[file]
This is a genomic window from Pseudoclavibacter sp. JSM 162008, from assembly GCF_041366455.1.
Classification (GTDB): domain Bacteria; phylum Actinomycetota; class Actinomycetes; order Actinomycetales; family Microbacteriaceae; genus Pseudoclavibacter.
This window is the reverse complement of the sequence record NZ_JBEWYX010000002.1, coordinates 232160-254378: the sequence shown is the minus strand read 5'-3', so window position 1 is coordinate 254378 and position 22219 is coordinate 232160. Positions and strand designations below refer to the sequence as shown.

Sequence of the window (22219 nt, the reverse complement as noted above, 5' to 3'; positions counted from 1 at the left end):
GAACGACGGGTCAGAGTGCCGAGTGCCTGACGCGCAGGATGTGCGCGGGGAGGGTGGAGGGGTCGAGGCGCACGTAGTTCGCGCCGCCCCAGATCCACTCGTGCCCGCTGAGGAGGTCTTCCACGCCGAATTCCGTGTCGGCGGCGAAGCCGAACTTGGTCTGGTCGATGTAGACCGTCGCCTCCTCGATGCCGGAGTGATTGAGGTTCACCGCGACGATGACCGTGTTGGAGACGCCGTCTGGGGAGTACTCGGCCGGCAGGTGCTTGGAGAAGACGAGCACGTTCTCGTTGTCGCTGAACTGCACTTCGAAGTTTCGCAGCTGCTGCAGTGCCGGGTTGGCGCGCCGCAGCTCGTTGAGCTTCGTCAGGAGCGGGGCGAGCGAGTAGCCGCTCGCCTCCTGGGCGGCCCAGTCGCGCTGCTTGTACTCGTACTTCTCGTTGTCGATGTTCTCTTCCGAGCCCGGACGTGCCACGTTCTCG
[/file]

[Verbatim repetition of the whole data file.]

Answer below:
This is a genomic window from Pseudoclavibacter sp. JSM 162008, from assembly GCF_041366455.1.
Classification (GTDB): domain Bacteria; phylum Actinomycetota; class Actinomycetes; order Actinomycetales; family Microbacteriaceae; genus Pseudoclavibacter.
This window is the reverse complement of the sequence record NZ_JBEWYX010000002.1, coordinates 232160-254378: the sequence shown is the minus strand read 5'-3', so window position 1 is coordinate 254378 and position 22219 is coordinate 232160. Positions and strand designations below refer to the sequence as shown.

Sequence of the window (22219 nt, the reverse complement as noted above, 5' to 3'; positions counted from 1 at the left end):
GAACGACGGGTCAGAGTGCCGAGTGCCTGACGCGCAGGATGTGCGCGGGGAGGGTGGAGGGGTCGAGGCGCACGTAGTTCGCGCCGCCCCAGATCCACTCGTGCCCGCTGAGGAGGTCTTCCACGCCGAATTCCGTGTCGGCGGCGAAGCCGAACTTGGTCTGGTCGATGTAGACCGTCGCCTCCTCGATGCCGGAGTGATTGAGGTTCACCGCGACGATGACCGTGTTGGAGACGCCGTCTGGGGAGTACTCGGCCGGCAGGTGCTTGGAGAAGACGAGCACGTTCTCGTTGTCGCTGAACTGCACTTCGAAGTTTCGCAGCTGCTGCAGTGCCGGGTTGGCGCGCCGCAGCTCGTTGAGCTTCGTCAGGAGCGGGGCGAGCGAGTAGCCGCTCGCCTCCTGGGCGGCCCAGTCGCGCTGCTTGTACTCGTACTTCTCGTTGTCGATGTTCTCTTCCGAGCCCGGACGTGCCACGTTCTCG